USDA: Weather challenges slow feed crop planting in US

By Aerin Einstein-Curtis

- Last updated on GMT

Continuing rain delays feed crop planting © GettyImages/simazoran
Continuing rain delays feed crop planting © GettyImages/simazoran

Related tags weather Crops Soybean Corn

Wet weather is slowing US feed crop planting and may continue to delay crop progress across the Corn Belt as precipitation continues.

The US Department of Agriculture has just released details regarding the progress of feed crop planting and development through to April 28 in an updated crop progress report​.

Feed crop producers in several states have seen challenges from recent weather conditions, including snow.

Producers in some states, including Illinois, have seen higher than average precipitation since December 2018, said Brian Kerschner, State Water Survey and spokesperson for the Illinois State Climatologist office.

April, May and June tend to be the wettest months for Illinois he told us. Feed crop producers may not be in store for drier periods in the near term as current weather patterns are expected to increase river levels and bring more precipitation.

More rain is anticipated throughout the week as two weather systems converge dumping more rain in the region, he said. “This is continuing to favor wetter than average conditions statewide."

“The whole state is dealing with excess soil moisture and conditions this week won’t help,”​ he said.

Additional precipitation could continue to delay field work as on average about 27% of US cropland acres have surplus topsoil moisture, the USDA said.

Corn planting and progress

Corn planting progress is keeping pace with last year’s planting rate, but behind where the crop usually is at this point in the 18 states responsible for 92% of the US corn acreage, the USDA said.

On average about 27% of the crop has been planted by April 28, the department said. This year, and last year, only about 15% of the crop has gone in the ground.

Two states – Texas and North Carolina – have managed to plant at least half of their crop, the department said. South Dakota has yet to see corn planting start.

Across Iowa, Illinois and Indiana – three states known for their feed crop production – planting has reached 21%, 9% and 2%, respectively, the department said. On average those states would see 26%, 43% and 17% of the crop in the ground at this point.

Following the pattern from planting, corn crop development also is behind where it is on average, the department said. Typically, about 5% of the crop has emerged at this point and year only about 3% of the crop has sprouted.

The feed crop in Texas has seen the most progress with about 55% of the corn emerged, the department said. However, 12 states have yet to see sprouts.

Soybean planting

Overall, the pace of planting for soybeans in the 18 states responsible for the majority of the crop trails both the rate set last year and the average pace, the USDA said. On average, about 6% of the crop has been planted by this point, last year 5% was and this year 3% is the ground.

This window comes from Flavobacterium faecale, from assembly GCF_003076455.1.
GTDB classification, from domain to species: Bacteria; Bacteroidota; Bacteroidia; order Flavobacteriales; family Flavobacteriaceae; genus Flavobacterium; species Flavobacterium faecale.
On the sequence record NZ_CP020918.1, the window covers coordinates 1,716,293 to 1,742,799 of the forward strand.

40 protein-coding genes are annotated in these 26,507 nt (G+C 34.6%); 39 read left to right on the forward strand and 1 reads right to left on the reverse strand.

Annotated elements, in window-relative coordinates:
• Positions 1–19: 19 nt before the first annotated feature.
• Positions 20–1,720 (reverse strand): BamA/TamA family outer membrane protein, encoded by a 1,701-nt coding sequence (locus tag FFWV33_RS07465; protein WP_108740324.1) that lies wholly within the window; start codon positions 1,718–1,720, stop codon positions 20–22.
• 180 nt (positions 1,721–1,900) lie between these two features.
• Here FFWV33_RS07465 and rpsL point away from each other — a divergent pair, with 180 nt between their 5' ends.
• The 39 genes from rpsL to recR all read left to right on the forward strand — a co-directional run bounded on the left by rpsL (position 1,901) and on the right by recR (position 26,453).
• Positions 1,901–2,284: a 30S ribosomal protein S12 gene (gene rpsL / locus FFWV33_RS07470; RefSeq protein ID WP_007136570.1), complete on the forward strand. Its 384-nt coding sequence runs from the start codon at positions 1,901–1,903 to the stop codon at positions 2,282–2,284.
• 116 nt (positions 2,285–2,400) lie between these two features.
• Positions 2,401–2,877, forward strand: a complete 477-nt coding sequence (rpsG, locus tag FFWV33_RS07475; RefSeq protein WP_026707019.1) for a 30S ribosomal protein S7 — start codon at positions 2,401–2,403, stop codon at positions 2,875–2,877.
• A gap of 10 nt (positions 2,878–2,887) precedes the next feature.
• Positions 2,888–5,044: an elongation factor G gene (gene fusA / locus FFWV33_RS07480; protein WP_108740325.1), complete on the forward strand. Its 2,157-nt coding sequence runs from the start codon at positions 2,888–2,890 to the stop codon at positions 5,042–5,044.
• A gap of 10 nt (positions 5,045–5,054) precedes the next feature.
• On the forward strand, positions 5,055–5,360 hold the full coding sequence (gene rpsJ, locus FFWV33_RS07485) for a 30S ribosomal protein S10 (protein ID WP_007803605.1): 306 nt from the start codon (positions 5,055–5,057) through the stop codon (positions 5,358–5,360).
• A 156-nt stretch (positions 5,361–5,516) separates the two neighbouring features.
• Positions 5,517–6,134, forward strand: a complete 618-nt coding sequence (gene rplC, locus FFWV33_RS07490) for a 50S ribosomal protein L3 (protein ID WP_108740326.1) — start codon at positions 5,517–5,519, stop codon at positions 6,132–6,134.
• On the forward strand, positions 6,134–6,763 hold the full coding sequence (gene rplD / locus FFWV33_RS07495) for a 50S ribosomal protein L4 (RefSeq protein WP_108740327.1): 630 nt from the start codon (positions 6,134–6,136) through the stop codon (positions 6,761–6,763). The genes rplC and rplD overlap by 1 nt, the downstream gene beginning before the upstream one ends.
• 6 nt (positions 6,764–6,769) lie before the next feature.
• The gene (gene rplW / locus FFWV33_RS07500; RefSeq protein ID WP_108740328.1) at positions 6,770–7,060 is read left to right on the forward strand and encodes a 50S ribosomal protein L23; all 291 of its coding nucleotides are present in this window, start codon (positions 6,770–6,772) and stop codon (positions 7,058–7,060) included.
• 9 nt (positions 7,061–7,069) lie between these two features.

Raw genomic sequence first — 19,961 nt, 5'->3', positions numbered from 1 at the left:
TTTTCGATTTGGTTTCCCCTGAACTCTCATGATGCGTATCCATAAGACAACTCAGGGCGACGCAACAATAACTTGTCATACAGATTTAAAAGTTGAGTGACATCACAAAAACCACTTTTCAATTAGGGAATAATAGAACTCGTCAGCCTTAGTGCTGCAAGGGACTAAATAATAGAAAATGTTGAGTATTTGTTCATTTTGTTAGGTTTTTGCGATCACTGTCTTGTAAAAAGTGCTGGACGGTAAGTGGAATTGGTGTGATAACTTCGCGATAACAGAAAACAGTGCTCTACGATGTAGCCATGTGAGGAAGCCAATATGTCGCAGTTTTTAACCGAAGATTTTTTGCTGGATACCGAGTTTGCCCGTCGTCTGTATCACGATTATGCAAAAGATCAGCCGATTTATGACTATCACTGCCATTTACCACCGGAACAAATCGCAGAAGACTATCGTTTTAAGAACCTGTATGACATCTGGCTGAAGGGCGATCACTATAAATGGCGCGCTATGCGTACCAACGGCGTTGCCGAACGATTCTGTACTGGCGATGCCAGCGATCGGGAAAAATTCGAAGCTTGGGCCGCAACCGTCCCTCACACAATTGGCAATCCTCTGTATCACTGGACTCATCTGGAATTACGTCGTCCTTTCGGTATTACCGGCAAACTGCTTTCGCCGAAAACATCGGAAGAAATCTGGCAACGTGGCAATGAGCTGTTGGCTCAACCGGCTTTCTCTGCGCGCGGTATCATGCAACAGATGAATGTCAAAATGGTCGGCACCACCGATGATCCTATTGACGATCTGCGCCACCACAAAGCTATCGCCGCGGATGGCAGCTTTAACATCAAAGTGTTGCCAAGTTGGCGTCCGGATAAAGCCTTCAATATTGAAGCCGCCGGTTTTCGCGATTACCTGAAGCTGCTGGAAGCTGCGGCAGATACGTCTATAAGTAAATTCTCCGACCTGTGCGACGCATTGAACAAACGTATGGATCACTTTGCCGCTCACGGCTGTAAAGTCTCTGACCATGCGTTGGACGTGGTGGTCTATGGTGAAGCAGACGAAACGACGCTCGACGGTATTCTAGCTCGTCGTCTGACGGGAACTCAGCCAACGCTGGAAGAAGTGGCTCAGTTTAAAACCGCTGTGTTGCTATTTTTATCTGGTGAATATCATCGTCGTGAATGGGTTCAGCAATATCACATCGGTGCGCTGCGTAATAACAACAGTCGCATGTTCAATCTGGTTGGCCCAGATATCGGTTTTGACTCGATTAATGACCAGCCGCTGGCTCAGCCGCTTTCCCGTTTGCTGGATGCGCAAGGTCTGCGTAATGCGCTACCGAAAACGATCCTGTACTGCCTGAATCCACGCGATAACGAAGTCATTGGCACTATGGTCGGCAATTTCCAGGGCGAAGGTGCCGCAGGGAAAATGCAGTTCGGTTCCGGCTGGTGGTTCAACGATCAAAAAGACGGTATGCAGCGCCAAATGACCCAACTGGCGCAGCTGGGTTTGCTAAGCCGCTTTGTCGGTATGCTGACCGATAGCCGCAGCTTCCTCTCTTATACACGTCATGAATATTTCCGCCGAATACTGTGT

Louisiana has made the most progress in planting with about 24% of its crop planted, the department said. However, Indiana, Minnesota, North Dakota, South Dakota and Wisconsin have yet to start planting the feed crop.

Eight states also are behind both where they were last year and the average planting place while Kentucky, Michigan and North Carolina have outpaced the average rate of planting in their states, the department said.  

Wheat development and planting

Although already planted, conditions appear to be slowing the development of the winter wheat crop, about 19% of this year’s crop has headed – down from an average of 29% having reached that stage by this point in the year, said the USDA.

States that are lagging behind the crop development pace set from 2014 through 2018 include, California, Colorado, Idaho, Illinois, Indiana, Kansas, Missouri, North Carolina, Ohio, Oklahoma, Oregon, Texas and Washington, the department said. The only state that has increased development is Arkansas.  

However, crop condition is higher than it was at this point last year, the department said. Last year at this point about 33% for the crop had earned a good or excellent rating and this year about 64% of the crop has that score.

In the six states responsible for the majority of the spring wheat crop all are lagging behind the average pace of planting, the department said. On average about a third of the crop has been planted by this point, and this year about 13% has been.

Production of barley, oats and sorghum

Barley planting is ahead of the pace set last year but remains behind average, the USDA said.

Typically, about 41% of the crop has been planted, but this point and this year about 28% is in the ground, the department said. Both Minnesota and Washington also are seeing the rate of planting fall behind where they were at this point last year.

Similarly, oat progress trails the average planting schedule but is an improvement on last year, the department said. At this point last year about 38% of the crop had been planted and this year 43% has been – although the average amount of planting completed by the end of April is 61%.

In the six states responsible for the majority of the sorghum crop, the rate of planting has dropped behind both the average and where the crop was at this point last year, the USDA said.

On average about 25% of the crop has been planted by this point, last year about 26% was in the ground and this year about 20% has been planted, the department said. Three states – Colorado, Kansas and South Dakota have yet to start planting.

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